The Shakespeare Conference: SHK 24.0222  Tuesday, 7 May 2013


From:        Gerald E. Downs <This email address is being protected from spambots. You need JavaScript enabled to view it.>

Date:         May 7, 2013 2:33:32 AM EDT

Subject:     Playhouse MSS.


In Early Modern Playhouse Manuscripts & the Editing of Shakespeare Paul Werstine analyzes Edward Knight’s transcription of Fletcher’s Bonduca, by which Greg formulated much of his “foul papers printer’s copy” concept for Shakespeare’s plays. Bonduca was printed in 1647, seemingly from fair copy. Differences between these texts reinforced ideas that players possessed manuscripts of varying quality attributable to authorial revision, where the process of composition could be viewed and textual variants explained.


Werstine’s impressive investigation paints a different picture: both texts stem from one copy-text; while the 1647 play is the better transcription, it has non-authorial additions; and variants in Knight’s transcription are largely of his own doing. The argument should be read in its entirety but I’ll call attention to Werstine’s technique in a particular area. Scholarship acknowledges the importance of manuscripts from Shakespeare’s era, yet the last generations of Shakespeare scholars seem uncomfortable with classical methods.


Werstine utilizes another Knight transcription in his investigation, The Honest mans Fortune. The 1647 B&F F text and Knight’s text derive from the same copy (Gerritson). Still, seemingly superficial differences between HMF and Bonduca disguise evidence of Knight’s characteristic scribal error. HMF mistakes are corrected more noticeably and in more numbers than those of Bonduca, which shows concern for appearance and presumably for its care in transcription. However, close study (with printed texts as controls) indicates that Knight habitually mistranscribed in several ways and his desire to produce a better-looking manuscript caused even more textual alteration in Bonduca than in HMF. An added inference is that the variants induced Greg mistakenly to think the print and manuscript texts are accounted for by fair & foul copy respectively.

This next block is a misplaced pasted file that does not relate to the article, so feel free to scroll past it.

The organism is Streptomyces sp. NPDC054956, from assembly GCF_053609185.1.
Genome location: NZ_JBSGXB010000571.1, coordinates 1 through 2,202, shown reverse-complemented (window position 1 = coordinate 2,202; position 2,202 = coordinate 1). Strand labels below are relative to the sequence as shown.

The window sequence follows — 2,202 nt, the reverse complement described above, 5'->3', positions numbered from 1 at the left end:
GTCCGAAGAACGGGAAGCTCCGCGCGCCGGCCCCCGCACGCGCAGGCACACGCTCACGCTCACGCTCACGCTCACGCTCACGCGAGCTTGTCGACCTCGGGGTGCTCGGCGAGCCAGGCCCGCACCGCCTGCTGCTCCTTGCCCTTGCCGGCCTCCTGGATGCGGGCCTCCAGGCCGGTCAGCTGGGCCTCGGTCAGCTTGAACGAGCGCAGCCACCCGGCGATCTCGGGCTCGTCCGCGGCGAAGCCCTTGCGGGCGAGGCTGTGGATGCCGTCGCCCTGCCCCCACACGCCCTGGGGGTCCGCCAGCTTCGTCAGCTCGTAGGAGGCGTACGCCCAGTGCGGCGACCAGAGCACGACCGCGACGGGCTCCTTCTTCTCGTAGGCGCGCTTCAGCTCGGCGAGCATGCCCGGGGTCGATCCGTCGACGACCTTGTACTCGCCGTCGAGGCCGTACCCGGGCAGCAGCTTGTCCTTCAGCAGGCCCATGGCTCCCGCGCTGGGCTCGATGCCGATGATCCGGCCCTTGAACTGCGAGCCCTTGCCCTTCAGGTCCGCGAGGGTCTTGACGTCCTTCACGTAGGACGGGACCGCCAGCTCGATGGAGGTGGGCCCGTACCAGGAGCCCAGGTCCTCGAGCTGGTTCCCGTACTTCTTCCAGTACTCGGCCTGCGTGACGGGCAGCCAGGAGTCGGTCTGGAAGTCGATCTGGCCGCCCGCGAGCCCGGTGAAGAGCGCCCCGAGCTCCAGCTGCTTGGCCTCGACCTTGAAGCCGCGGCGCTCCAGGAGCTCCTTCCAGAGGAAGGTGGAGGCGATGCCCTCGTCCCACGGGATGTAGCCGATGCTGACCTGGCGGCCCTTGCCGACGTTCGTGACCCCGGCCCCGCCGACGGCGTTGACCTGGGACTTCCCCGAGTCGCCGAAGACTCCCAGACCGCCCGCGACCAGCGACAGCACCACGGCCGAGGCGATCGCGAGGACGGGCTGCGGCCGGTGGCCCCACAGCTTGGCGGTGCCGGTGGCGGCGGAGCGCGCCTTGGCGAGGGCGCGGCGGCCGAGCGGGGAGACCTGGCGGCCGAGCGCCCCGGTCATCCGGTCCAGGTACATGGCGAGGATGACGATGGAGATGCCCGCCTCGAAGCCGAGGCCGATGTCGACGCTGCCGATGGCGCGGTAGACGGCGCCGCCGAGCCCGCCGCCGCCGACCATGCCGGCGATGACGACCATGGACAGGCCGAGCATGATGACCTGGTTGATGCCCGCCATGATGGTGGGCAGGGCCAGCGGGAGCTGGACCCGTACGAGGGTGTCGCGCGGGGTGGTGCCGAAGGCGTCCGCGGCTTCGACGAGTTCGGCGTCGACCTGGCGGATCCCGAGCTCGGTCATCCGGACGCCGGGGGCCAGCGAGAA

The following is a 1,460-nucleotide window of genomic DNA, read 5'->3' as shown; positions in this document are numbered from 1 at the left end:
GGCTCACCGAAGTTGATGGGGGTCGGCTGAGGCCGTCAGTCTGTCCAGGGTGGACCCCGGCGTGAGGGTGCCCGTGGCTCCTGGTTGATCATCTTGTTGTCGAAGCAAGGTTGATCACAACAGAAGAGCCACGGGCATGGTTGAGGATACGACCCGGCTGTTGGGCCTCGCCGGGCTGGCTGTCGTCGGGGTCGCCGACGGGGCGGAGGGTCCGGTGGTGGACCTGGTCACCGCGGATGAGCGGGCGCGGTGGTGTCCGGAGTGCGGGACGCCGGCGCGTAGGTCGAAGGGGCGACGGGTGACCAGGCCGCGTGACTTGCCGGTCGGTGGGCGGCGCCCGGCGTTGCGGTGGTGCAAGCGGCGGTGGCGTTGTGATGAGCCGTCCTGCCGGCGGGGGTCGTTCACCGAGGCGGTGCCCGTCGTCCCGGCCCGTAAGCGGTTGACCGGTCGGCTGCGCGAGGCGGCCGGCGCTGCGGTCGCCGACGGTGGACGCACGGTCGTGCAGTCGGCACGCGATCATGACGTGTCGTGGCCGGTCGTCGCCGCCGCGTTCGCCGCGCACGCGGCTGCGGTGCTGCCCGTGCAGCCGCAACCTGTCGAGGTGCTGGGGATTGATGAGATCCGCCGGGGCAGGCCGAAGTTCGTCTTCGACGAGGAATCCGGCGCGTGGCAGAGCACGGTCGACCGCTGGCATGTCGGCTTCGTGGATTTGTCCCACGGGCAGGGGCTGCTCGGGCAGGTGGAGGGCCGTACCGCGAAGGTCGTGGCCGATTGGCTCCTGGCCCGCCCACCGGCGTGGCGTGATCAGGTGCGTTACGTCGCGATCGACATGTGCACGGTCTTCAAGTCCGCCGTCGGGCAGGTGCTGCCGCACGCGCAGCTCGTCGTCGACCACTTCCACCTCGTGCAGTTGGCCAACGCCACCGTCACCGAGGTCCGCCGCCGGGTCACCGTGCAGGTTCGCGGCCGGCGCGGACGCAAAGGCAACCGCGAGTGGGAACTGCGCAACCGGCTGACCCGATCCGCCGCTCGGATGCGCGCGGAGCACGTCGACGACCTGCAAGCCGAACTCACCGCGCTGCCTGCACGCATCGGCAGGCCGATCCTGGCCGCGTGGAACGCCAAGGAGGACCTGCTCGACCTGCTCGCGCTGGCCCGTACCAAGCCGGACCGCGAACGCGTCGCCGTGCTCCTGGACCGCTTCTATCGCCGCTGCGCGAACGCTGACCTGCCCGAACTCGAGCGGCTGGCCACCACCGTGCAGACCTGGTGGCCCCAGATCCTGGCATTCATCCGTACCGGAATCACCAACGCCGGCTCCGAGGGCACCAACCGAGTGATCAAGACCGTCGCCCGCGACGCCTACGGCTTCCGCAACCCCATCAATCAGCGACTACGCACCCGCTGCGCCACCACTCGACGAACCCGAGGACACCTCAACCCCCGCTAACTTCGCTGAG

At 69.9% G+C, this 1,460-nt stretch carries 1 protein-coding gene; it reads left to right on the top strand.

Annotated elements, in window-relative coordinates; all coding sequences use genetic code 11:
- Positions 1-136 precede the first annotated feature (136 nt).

One of the scribal habits Werstine examines is eyeskip, a surprisingly useful phenomenon (useful to the scholar, not to the scribe). Not always appreciated or recognized in Shakespeare scholarship, it’s a mainstay of classical studies. Eyeskip in its well-documented forms is most often signaled by empirical evidence. Interpretation is subjective to a degree but as evidence mounts general and specific cases are established. Of course Werstine’s argument relies on more than eyeskip and he does a good job.


> Only two of Knight’s obvious mistakes in Bonduca are

> the consequence of . . . eye-skip, but because this kind

> of mistake is frequent in HMF, other variation between

> the Bonduca transcript and the play’s F version should

> be examined as the likely result of this common scribal

> error. . . . In Bonduca, beyond the two . . . there are

> four other places where it is more likely that Knight’s eye

> skipped to the same letter later in a speech than that

> someone revised the speech between ‘foul papers’ and F.

> Three of these, only one corrected, involve repetitions,

> sometimes multiple, of a word or phrase . . . . When there

> is anaphora in Bonduca, Knight was at risk of omitting a

> whole line if he let his eye skip from the first word of a

> line to the identical word at the beginning of the next line

> [homoeoarcton, that is, as opposed to homoeoteleuton;

> eyeskip, as it were]. . . . In the following example, his eye

> skipped, and a line was lost:


F:                          Come, souldiers, seek me,